According to diseaseslearning.com, between the end of the seventies and the beginning of the eighties, therefore, a generation of directors developed which allowed, in the space of a few years, the affirmation of Chinese cinema on an international level. Also thanks to figures such as Xie Jin – who was also perceived by the young people of the ‘Fifth generation’ as an expression of the old cinema, of the cinema of the fathers, that is to say to be overcome -, Sang Hu and Xie Tieli, masters of the new directors, the authors of ‘Fifth’ and ‘Sixth generation’ were able to make Chinese cinema better known in the West, also as a sign of the new contemporary waves. In 1979 a manifesto was drawn up on the modernization of cinematographic language by Zhang Nuanxin, a leading expression of the ‘new Chinese cinema’ and author of Qingchun ji (1985, The sacrifice of youth), courageously set in an era of cultural revolution. But, to confirm that even the new post-Maoist political course was not very indulgent with the ‘new cinema’, it is enough to think that a 1980 film, Ku lian (Unrequited Love) by Peng Nin, a broad narrative in time of the life of a painter, was harshly criticized. The one who is considered the godfather of the ‘Fifth Generation’, Wu Tianming, author of Meiyou hangbiao de heliu (1983, River without moorings), had to leave the country after 1988, only to return in 1995. Even the great films that have conquered the festivals and western markets in the last decades of the century, those of Chen Kaige and Zhang Yimou, are not always of Chinese production but, so to speak, peripheral (Taiwan, Hong Kong). The splendid Da hong denglong gaogao gua (1991; Red Lanterns), which Zhang Yimou revealed to Western audiences, largely made with Japanese funding, has long been banned in China. Often appreciated more abroad than at home, as they are judged to be too hermetic, the films of these two authors – and other ‘Fifth Generation’ filmmakers, such as Liu Miaomiao, Xia Gang, Sun Zhou, and the directors Ning Ying and Li Shaohong – have also struggled to establish themselves in a market that has dramatically shrunk in recent years (from 29 million spectators in 1979 to 9 million at the end of the 20th century). The possibility of dealing with broader and more complex issues than in the past and the relative easing of censorship (which is still operating) have not compensated, in the eyes of the Chinese public, the cost of the ticket (in Mao Zedong’s time the army and labor units thought of distributing copies to soldiers and workers often for free; and the competition from television, vigorously attacked by director Zhou Xiaowen in his Ermo, 1994, has further aggravated the situation). The same popularity achieved in Europe and America by authors such as Zhang Yimou, Chen Kaige and actress Gong Li – repeatedly awarded in various international festivals – has proved not entirely productive for the activity of the interested parties, in a climate still dominated by suspicion and probable jealousies. Hence the need for filmmakers to resort to foreign funding, and for Western spectators to treasure festivals and reviews to be able to admire works that are otherwise not very popular abroad and sometimes not even in their country of origin. For the most part, the cinema of the new generations appeared to be linked to the Chinese artistic model of the 1930s. Precisely because they are rooted in a narrative and figurative culture of great richness, wisdom and elegance, the films of Chen Kaige and Zhang Yimou constitute some of the most refined and admirable exceptions compared to a today’s era of more general exhaustion and fatigue of film language. Just think of the great tradition of Chinese melodrama and theater, so effectively revived and reworked in Bawang bie ji and Da hong denglong gaogao gua, but also in the other films by Zhang Yimou, from the stylized violence of Hong gaoliang (1987; Red sorghum), in the tones of comedy and apparent ‘peasant realism’ by Qiu Ju da guansi (1992; The story of Qiu Ju) or in Yao a yao, yao dao waipo qiao (1995; The Shanghai triad). Among the most significant works of contemporary production, alongside which we must mention at least Yaogun qingnian (1988, The young rock) and Lan fengzheng (1993, L’aquilone blu), a broad narrative of Chinese history after 1957, both directed by Tian Zhuangzhuang; Haizi wang (1987, The King of Children) by Chen Kaige; Hei shan lu (1990, The passage of Mount Hei) by Zhou Xiaowen, who for having dealt more explicitly with the sexual sphere has run into the mesh of censorship and has been banned for years; the moving speech on the role of women in Chinese society readable in the films of director Xie Fei (Xiang nü Xiaoxiao, 1986, A Girl Named Xiaoxiao, co-directed with Wu Lan, and Xiang hun nu, 1992, The Family of Oil Makers) and the original and courageous attempts of Li Shaohong, a graduate of the Experimental Center of Cinematography in Rome. The latter, which had considerable difficulties with the censorship of her country, is responsible for an interesting re-reading of Crónica de una muerte anunciada (the novel by G. García Márquez, already brought to the screen in 1987 by Francesco Rosi), set in China and not without allusive references to the massacre of Tian’anmen Square (June 1989), entitled Xuese qingchen (1990, Dawn of blood), and the excellent Hongfen (1994, Cipria), on the closure of pleasure houses in 1949 and the re-education of prostitutes in special labor camps. A prominent figure is Huang Jianxin, who trained in Sidney and author of an ‘urban trilogy’ – in co-production with Hong Kong – composed by Zhanzhi le, bie paxia (1992, Stay straight, don’t bend), Bei kao bei, lian dui lian (1994, Back to back, face to face) and Da zuo deng, xiang you zhuan (1996, Left arrow, turn right).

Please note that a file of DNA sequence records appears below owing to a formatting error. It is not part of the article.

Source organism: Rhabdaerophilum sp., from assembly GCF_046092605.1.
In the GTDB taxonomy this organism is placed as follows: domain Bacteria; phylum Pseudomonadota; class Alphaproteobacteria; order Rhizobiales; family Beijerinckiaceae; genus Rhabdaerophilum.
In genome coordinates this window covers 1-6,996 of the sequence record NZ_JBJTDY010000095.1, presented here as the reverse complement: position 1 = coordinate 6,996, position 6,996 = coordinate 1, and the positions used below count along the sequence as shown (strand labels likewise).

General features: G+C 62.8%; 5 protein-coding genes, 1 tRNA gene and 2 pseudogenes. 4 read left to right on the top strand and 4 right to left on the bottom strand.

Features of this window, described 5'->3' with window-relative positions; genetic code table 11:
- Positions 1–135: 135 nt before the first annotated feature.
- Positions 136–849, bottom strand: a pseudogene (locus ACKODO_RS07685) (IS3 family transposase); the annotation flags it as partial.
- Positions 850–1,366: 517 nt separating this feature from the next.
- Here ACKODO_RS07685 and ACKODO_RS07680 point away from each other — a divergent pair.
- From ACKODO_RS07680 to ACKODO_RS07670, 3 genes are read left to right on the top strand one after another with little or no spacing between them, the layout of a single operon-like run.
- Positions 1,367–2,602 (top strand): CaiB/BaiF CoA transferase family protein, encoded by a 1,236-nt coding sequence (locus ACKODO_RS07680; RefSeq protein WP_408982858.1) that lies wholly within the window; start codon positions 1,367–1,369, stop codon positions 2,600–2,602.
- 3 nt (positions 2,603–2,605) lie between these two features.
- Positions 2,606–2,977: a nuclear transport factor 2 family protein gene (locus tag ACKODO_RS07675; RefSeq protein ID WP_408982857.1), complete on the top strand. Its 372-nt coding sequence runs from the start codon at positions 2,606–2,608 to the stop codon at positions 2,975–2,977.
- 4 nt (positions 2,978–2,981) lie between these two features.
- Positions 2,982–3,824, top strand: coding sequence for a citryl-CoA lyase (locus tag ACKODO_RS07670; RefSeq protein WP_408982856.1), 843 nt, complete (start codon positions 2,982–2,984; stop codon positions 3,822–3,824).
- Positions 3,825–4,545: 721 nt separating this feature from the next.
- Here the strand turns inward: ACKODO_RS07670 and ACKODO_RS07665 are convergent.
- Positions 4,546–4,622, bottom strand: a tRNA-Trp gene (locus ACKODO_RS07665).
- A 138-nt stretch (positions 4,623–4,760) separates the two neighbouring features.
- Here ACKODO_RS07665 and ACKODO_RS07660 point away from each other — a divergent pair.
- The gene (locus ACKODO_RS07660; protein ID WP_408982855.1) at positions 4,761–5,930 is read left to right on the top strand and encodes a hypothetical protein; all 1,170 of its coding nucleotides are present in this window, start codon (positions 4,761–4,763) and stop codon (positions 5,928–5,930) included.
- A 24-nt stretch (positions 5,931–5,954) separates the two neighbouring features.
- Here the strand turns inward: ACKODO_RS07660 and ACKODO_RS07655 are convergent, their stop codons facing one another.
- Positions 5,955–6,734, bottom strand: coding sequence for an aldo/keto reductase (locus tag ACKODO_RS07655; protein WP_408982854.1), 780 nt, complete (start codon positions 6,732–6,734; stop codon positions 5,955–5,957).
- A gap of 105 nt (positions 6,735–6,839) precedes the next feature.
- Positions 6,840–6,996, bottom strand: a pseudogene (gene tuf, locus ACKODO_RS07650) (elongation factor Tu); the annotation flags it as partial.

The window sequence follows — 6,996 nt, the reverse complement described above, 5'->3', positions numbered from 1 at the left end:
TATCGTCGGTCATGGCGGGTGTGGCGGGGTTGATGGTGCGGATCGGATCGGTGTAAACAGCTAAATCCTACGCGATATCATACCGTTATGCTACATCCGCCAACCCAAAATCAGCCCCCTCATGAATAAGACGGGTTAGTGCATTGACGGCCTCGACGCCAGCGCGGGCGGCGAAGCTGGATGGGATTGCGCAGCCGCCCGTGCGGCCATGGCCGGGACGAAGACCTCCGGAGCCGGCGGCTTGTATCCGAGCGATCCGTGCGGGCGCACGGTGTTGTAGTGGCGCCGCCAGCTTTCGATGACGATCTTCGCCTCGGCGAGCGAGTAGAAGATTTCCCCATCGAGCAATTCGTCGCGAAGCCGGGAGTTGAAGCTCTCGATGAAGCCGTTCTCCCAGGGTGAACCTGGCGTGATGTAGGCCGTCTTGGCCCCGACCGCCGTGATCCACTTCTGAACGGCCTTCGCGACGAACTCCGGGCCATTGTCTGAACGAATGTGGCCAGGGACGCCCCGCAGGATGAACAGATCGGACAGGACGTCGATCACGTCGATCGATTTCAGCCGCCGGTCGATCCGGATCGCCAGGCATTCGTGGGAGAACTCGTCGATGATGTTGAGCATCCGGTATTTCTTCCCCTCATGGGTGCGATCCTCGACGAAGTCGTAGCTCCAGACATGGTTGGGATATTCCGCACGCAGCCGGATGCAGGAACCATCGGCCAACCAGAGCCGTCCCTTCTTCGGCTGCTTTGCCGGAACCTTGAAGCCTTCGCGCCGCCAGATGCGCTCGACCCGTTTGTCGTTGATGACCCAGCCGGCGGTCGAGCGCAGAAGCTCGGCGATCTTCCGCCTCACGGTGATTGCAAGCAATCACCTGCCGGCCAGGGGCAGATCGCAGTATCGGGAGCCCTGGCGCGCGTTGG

In 1990 the ‘Sixth Generation’ was formed, made up of Zhang Yuan, Guan Hu, Wu Di and Wang Xiaoshuai among others, and since 1991 film courses have been opened in various universities. The last years of the twentieth century have once again seen the historical context and artistic research intertwine, touching in particular the directors of the ‘Fifth Generation’ with the dramatic events of Tian’anmen Square. Between the recovery of tradition and attempts at innovation, the works of recent years reveal some difficulties even in the most mature authors, but Chinese cinema has still been able to offer significant works, sometimes again appreciated and awarded on the international stage: Xiao Wu (1998, Il piccolo Wu) by Jia Zhangke, Guonian hui jia (1999; Seventeen years old) by Zhang Yuan, Grand Jury Prize in Venice in 1999.